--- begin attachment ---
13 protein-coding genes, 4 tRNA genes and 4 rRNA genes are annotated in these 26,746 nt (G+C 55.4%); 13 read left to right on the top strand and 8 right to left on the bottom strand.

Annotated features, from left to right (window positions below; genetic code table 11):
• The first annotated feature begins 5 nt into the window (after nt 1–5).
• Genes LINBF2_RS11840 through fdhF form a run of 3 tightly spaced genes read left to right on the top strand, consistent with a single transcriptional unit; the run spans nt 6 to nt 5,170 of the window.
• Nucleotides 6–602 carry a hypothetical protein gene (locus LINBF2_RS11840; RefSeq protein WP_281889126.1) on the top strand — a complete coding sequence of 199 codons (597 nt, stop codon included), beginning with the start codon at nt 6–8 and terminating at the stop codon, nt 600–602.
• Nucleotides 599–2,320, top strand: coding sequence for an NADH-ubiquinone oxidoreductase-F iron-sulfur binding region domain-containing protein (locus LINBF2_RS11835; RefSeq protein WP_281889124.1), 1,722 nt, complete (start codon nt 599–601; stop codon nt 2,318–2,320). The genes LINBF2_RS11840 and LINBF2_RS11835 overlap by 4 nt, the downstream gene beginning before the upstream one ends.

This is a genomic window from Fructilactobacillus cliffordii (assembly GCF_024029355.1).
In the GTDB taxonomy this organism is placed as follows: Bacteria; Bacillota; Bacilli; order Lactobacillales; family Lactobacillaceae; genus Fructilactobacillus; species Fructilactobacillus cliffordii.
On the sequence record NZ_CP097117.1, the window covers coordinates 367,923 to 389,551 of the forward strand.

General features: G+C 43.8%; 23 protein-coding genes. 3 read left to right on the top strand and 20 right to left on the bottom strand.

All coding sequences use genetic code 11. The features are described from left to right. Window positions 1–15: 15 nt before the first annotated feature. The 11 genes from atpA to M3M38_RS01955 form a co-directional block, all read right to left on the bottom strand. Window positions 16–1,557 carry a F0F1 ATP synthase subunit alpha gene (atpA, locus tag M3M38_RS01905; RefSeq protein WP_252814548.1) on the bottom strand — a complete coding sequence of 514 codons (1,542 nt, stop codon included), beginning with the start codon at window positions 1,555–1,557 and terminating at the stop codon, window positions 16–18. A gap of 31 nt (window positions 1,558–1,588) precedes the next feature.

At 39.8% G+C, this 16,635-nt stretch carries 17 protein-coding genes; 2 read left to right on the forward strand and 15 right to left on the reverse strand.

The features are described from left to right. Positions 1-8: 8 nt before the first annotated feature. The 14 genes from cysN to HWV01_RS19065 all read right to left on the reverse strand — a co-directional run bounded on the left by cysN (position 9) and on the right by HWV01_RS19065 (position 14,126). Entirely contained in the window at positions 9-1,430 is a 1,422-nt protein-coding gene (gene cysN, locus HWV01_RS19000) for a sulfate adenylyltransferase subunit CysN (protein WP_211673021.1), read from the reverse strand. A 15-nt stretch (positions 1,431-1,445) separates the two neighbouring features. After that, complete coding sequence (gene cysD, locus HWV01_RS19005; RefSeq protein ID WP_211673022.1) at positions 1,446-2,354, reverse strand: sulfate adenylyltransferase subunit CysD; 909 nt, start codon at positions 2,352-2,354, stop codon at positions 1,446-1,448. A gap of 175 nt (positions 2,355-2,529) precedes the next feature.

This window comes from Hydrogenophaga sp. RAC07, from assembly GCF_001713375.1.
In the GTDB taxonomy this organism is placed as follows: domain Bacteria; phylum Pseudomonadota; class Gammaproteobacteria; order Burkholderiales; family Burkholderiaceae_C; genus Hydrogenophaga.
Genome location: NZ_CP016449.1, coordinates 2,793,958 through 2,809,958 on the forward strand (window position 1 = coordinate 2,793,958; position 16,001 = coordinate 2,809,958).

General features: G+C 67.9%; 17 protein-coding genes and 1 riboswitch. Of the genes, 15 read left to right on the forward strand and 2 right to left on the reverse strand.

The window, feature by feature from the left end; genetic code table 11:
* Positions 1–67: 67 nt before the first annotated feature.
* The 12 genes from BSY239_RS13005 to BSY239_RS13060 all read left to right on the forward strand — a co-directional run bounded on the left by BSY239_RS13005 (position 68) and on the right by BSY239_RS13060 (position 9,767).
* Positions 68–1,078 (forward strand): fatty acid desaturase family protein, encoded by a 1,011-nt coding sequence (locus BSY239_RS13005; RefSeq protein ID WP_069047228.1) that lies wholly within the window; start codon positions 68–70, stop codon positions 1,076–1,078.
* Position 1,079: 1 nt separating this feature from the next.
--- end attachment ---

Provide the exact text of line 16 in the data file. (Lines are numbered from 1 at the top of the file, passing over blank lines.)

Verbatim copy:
Genome location: NZ_CP016449.1, coordinates 2,793,958 through 2,809,958 on the forward strand (window position 1 = coordinate 2,793,958; position 16,001 = coordinate 2,809,958).